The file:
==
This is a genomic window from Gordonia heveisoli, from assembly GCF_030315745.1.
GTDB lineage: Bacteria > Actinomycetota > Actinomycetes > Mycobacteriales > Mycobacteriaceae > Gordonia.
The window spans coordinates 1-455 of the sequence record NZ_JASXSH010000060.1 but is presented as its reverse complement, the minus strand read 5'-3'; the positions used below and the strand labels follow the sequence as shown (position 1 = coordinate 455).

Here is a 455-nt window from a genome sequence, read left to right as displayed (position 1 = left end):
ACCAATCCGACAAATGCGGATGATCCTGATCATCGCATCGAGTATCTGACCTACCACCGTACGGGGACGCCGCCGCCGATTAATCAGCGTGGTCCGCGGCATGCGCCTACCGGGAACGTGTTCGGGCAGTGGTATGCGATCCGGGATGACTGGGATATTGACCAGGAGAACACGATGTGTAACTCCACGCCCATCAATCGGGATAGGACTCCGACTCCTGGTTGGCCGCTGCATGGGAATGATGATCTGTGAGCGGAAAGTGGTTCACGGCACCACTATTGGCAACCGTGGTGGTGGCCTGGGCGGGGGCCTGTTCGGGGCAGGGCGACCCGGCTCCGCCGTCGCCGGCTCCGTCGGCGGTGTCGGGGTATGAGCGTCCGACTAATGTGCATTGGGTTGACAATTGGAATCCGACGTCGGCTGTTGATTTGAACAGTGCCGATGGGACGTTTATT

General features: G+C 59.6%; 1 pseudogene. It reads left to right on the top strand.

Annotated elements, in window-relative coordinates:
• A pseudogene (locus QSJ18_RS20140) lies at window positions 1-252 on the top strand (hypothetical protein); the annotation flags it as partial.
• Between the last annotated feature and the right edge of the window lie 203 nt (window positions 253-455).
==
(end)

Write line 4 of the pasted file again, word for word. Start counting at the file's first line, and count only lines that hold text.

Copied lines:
Here is a 455-nt window from a genome sequence, read left to right as displayed (position 1 = left end):